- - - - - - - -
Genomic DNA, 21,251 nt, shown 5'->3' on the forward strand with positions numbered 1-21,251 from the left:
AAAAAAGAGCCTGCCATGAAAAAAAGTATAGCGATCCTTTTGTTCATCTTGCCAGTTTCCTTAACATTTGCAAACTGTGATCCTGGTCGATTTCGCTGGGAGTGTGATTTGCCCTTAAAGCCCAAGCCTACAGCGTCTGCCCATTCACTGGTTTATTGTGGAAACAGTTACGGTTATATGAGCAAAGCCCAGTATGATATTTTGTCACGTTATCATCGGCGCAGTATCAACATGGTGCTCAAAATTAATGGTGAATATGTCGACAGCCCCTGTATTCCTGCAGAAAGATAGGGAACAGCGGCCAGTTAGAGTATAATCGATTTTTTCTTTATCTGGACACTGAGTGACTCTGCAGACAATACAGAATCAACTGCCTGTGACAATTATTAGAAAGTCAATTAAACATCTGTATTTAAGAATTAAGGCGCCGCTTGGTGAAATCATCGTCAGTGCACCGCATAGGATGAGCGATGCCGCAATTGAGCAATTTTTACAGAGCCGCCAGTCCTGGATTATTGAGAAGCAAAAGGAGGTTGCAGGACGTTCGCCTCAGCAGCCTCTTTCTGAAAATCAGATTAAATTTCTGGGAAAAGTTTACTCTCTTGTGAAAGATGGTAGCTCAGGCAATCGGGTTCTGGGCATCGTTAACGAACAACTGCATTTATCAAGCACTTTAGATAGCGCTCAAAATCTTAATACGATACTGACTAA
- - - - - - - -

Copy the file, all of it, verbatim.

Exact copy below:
Genomic DNA, 21,251 nt, shown 5'->3' on the forward strand with positions numbered 1-21,251 from the left:
AAAAAAGAGCCTGCCATGAAAAAAAGTATAGCGATCCTTTTGTTCATCTTGCCAGTTTCCTTAACATTTGCAAACTGTGATCCTGGTCGATTTCGCTGGGAGTGTGATTTGCCCTTAAAGCCCAAGCCTACAGCGTCTGCCCATTCACTGGTTTATTGTGGAAACAGTTACGGTTATATGAGCAAAGCCCAGTATGATATTTTGTCACGTTATCATCGGCGCAGTATCAACATGGTGCTCAAAATTAATGGTGAATATGTCGACAGCCCCTGTATTCCTGCAGAAAGATAGGGAACAGCGGCCAGTTAGAGTATAATCGATTTTTTCTTTATCTGGACACTGAGTGACTCTGCAGACAATACAGAATCAACTGCCTGTGACAATTATTAGAAAGTCAATTAAACATCTGTATTTAAGAATTAAGGCGCCGCTTGGTGAAATCATCGTCAGTGCACCGCATAGGATGAGCGATGCCGCAATTGAGCAATTTTTACAGAGCCGCCAGTCCTGGATTATTGAGAAGCAAAAGGAGGTTGCAGGACGTTCGCCTCAGCAGCCTCTTTCTGAAAATCAGATTAAATTTCTGGGAAAAGTTTACTCTCTTGTGAAAGATGGTAGCTCAGGCAATCGGGTTCTGGGCATCGTTAACGAACAACTGCATTTATCAAGCACTTTAGATAGCGCTCAAAATCTTAATACGATACTGACTAA